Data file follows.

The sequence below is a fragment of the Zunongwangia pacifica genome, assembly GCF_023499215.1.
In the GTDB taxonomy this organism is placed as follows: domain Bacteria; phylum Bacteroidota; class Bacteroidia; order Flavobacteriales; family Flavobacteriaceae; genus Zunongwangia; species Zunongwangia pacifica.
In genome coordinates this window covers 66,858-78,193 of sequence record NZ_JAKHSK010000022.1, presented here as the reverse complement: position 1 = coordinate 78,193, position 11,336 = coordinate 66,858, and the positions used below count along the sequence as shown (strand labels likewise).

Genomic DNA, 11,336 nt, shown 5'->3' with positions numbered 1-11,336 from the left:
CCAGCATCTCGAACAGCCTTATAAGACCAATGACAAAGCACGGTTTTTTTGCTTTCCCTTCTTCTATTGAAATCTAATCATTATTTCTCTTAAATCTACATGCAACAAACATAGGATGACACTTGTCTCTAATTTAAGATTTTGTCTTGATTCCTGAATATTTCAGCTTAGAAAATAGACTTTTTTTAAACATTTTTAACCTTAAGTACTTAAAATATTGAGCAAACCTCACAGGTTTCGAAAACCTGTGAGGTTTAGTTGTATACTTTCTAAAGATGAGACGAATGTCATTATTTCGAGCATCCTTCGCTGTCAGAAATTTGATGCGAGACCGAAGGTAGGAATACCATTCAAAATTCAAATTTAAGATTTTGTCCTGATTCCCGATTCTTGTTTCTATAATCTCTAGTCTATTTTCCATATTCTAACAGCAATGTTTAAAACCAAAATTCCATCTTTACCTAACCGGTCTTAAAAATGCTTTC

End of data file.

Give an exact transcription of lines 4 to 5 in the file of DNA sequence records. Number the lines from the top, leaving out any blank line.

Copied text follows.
Genomic DNA, 11,336 nt, shown 5'->3' with positions numbered 1-11,336 from the left:
CCAGCATCTCGAACAGCCTTATAAGACCAATGACAAAGCACGGTTTTTTTGCTTTCCCTTCTTCTATTGAAATCTAATCATTATTTCTCTTAAATCTACATGCAACAAACATAGGATGACACTTGTCTCTAATTTAAGATTTTGTCTTGATTCCTGAATATTTCAGCTTAGAAAATAGACTTTTTTTAAACATTTTTAACCTTAAGTACTTAAAATATTGAGCAAACCTCACAGGTTTCGAAAACCTGTGAGGTTTAGTTGTATACTTTCTAAAGATGAGACGAATGTCATTATTTCGAGCATCCTTCGCTGTCAGAAATTTGATGCGAGACCGAAGGTAGGAATACCATTCAAAATTCAAATTTAAGATTTTGTCCTGATTCCCGATTCTTGTTTCTATAATCTCTAGTCTATTTTCCATATTCTAACAGCAATGTTTAAAACCAAAATTCCATCTTTACCTAACCGGTCTTAAAAATGCTTTC